tahoe kid said...

I'll go out on a 'limb' and say the trees in question will not be "Apple" trees.

Metroplexual said...

If they are apple trees I am sure they will be Dellicious. Okay enough bad puns, seriously, Small starter trees are about a quarter to a dollar apiece as saplings. I have given them as housewarming gifts and it is amazing how quickly they grow.

BDG123 said...

I bet it's the Tree of Life. If Mr. Dell was serious about being green, he would continue to drive the electronics parts industry to use less toxic manufacturing processes, commit to making a greener PC and recycle each Dell PC purchased at end of life. The toxins in a PC & the associated parts manufacturing processes are not going to be offset by planting a tree. Frankly, if he were smart, he'd do what other tree companies are doing. Plant a pulp producing tree and sell it as a REIT. Use the income to do something magnificent for society.

Aaron Koral said...

"...there does not appear to be a whole lot of thought behind this notion."

Au contraire, Jeff - Michael Dell's keynote speech at CES was, in my humble opinion, very well thought out.

Dell's speech on his firm's corporate responsibility to the environment was, in critical thinking terms, an informal fallacy.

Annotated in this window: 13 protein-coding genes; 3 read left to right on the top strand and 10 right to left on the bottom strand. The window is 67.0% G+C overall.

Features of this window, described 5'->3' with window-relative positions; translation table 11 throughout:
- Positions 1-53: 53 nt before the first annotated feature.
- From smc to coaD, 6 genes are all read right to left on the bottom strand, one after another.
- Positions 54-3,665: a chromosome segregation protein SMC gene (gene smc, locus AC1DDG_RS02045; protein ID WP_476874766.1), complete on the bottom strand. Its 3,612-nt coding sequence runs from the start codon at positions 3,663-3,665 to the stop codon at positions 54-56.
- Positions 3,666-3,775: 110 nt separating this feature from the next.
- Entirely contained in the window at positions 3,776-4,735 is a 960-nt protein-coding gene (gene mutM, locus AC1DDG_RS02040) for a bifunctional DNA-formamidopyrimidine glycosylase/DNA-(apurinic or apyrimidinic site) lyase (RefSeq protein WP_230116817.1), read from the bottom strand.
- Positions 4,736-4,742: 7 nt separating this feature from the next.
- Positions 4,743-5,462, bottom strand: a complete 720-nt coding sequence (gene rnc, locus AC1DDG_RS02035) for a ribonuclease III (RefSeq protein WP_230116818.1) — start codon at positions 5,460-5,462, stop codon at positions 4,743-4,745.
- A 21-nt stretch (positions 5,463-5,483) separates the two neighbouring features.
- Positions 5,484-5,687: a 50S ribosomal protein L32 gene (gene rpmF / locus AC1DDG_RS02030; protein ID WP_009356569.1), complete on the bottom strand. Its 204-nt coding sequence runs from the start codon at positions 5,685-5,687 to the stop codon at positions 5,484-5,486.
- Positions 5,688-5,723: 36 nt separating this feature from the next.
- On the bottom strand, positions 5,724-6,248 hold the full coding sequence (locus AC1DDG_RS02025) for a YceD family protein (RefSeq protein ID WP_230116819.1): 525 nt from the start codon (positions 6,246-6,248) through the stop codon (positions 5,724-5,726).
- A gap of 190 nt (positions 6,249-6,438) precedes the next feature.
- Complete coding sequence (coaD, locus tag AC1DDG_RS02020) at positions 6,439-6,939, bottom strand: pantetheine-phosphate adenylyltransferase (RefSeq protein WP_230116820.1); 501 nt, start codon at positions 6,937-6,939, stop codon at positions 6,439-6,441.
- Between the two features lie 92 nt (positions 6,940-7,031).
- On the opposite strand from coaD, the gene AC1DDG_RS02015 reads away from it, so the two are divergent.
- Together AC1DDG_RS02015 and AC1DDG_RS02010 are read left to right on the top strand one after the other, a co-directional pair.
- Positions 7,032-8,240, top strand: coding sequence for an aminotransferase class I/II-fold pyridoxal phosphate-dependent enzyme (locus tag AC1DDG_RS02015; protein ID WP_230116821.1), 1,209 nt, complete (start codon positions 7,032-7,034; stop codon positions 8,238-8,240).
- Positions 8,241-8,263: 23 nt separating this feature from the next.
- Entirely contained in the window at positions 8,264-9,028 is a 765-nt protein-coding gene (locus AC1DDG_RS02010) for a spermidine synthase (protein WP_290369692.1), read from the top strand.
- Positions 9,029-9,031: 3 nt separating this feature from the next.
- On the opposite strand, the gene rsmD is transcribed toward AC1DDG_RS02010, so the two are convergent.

Specifically, I think Dell used part of his speech as an emotional appeal to joy, where something should be done (i.e., donating money when purchasing a Dell computer to plant a tree) only because it will make the person doing it feel good (i.e., I feel great whenever I buy a laptop/desktop from Dell because I can help save the environment!)

Investors should remember, however, that this is the same company who delayed filing its latest 10-Q not once but twice. In the spirit of your mantra, I am not making that up - readers can see for themselves by clicking here.

I wonder whether Dell's environmentally-friendly appeal was nothing more than a red herring to shift investors' focus away from his company's inability to file its latest 10-Q on time due to accounting issues? Just wondering, and I could be wrong in my analysis.

Alex Khenkin said...

"Customers would donate $2 for every notebook computer they buy and $6 for every desktop PC."
What?!! So this is all the hard work form one of the richest guys in the world? Say what you will about ol' B. Gates, but when he wants to "change the world" he spends his own money. Mr. Dell wants his customers to spend their money on his fancy. No thanks. Reminds me of all these charity drives by millionaire celebrities: "C'mon, people, shell some more of your money to see us play one more time - all for a good cause"!
Small Investor Chronicles

DaleW said...

Propagated by cuttings or seeds, the materials and labor content placed in the correct geographic location can buy you two trees.

Anonymous said...

Dear Honorable Justice Jorge P. Smythe: I am Larry Magoon, and it didn't confuse me at all. I'm old enough to have started in IT WAY before DOS! I'd sure like to know who you are!